Some of the world’s most successful IT companies believe that Machine-to-Machine computing, the Internet of Things, will propel them to new heights.
Some of the world’s biggest telecoms companies believe that the enormous amounts of data traffic produced by this new revolution will offset their declining revenues from voice traffic.
When supply side industry giants see progress or salvation in a technology revolution, the rest of us better wise up.
The Internet of Things is happening fast, and that means IT professionals and IT security experts need to be proactive. “The potential for innovation and business growth will be irresistible to most organisations,” says analyst house Forrester about the Internet of Things. If it is irresistible, there is a danger of it being unstructured and unplanned and, inevitably, insecure as a result.
To mitigate the risk you need both a propaganda message to the rest of the business and some practical action within the IT team.
The propaganda message is simple. The “I” in IoT is for internet. Some of us can remember the first internet revolution – the excitement about the possibilities and the naiveté about the potential problems that it could cause.
You need to encourage people about the possibilities of the IoT, particularly when combined with Big Data technologies, and scare them about what can go wrong. Done right, people will understand. Enough of the population have been victims of identity fraud, had their bank accounts phished or simply had their inboxes overwhelmed with spam for them to realise the dangers of a second wave of security problems.
But then IT’s work begins – and that involves designing-out traditional internet security vulnerabilities in any systems that are developed.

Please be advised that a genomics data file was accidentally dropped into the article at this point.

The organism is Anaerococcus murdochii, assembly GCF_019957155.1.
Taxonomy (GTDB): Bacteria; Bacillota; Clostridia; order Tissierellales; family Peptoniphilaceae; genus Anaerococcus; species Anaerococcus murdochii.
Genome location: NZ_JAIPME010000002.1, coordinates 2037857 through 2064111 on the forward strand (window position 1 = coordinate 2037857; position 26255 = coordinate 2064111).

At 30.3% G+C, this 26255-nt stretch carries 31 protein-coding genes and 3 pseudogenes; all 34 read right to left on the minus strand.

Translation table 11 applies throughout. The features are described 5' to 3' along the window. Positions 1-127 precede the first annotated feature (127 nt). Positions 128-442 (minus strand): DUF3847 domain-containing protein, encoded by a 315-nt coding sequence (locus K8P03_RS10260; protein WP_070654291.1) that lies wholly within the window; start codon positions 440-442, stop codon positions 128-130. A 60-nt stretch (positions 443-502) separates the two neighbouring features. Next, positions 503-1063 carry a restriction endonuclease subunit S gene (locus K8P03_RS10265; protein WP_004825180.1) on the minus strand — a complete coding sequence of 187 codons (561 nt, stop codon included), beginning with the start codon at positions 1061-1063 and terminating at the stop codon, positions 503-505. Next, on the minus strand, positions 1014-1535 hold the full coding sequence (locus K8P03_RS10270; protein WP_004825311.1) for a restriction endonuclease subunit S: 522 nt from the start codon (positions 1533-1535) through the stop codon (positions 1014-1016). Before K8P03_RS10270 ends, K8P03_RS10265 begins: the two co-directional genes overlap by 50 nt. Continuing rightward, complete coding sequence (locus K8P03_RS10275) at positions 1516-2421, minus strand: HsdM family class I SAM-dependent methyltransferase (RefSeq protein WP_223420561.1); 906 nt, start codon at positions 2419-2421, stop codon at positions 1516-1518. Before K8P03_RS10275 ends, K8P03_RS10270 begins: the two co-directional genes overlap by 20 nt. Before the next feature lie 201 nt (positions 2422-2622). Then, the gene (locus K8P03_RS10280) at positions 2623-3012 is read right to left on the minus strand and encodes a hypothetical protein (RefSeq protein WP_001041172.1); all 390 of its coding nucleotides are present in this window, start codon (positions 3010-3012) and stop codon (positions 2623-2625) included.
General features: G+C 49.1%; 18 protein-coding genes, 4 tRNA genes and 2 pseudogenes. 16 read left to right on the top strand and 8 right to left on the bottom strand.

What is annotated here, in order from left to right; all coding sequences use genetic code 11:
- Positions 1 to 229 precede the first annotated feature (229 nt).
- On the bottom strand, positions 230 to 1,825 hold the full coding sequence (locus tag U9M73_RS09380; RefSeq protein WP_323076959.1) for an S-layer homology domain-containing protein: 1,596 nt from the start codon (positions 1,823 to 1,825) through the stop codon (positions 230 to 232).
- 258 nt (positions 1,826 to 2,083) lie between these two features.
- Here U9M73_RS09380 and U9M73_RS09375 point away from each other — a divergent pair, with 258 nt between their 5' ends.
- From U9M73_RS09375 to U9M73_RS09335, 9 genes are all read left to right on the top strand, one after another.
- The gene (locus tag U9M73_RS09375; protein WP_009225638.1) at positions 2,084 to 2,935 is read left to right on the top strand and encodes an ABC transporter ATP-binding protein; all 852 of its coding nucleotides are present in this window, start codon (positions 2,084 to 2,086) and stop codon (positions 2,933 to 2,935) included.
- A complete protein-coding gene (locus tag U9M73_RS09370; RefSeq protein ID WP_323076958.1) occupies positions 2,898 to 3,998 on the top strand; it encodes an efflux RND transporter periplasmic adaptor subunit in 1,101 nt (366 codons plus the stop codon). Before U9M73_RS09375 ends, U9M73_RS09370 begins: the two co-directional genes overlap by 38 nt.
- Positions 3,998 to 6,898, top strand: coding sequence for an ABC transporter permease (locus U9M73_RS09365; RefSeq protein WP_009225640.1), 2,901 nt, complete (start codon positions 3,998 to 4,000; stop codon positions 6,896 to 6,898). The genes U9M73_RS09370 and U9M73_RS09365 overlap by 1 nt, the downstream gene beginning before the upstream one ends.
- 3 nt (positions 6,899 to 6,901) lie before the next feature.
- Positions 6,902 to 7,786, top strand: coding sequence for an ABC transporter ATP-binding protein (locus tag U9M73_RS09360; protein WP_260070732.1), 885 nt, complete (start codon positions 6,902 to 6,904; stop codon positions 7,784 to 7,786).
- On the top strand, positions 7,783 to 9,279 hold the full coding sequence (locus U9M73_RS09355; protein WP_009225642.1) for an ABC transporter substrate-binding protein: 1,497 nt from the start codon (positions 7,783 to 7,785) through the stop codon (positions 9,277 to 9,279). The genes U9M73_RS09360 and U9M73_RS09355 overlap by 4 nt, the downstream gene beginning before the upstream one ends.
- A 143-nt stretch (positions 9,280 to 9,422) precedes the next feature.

It means defining security accountability and implementing security checks at the machine level in any autonomous machine-to-machine processes.
It means creating boundaries and segmentation in industrial control systems to reduce risk and create barriers to stop Stuxnet-like virus attacks spreading.
IT teams have to understand the potential implications for the physical safety of humans in a machine-to-machine environment.
They have also got to drum into the business that seemingly inconsequential personal data that organisations gather can become sensitive when amalgamated and cross-referenced by Machine-to-Machine systems.
This will undoubtedly lead to more privacy control legislation, so educate the business about the need to adopt “right to be forgotten” policies, so start now to build opt-out functionality into systems.
You’ve got to do all this as well as ensure you have the networks, storage and analytics systems in place to take advantage of the new Internet of Things. Big opportunities ahead then, along with big headaches and plenty of work to do. Quite exciting really...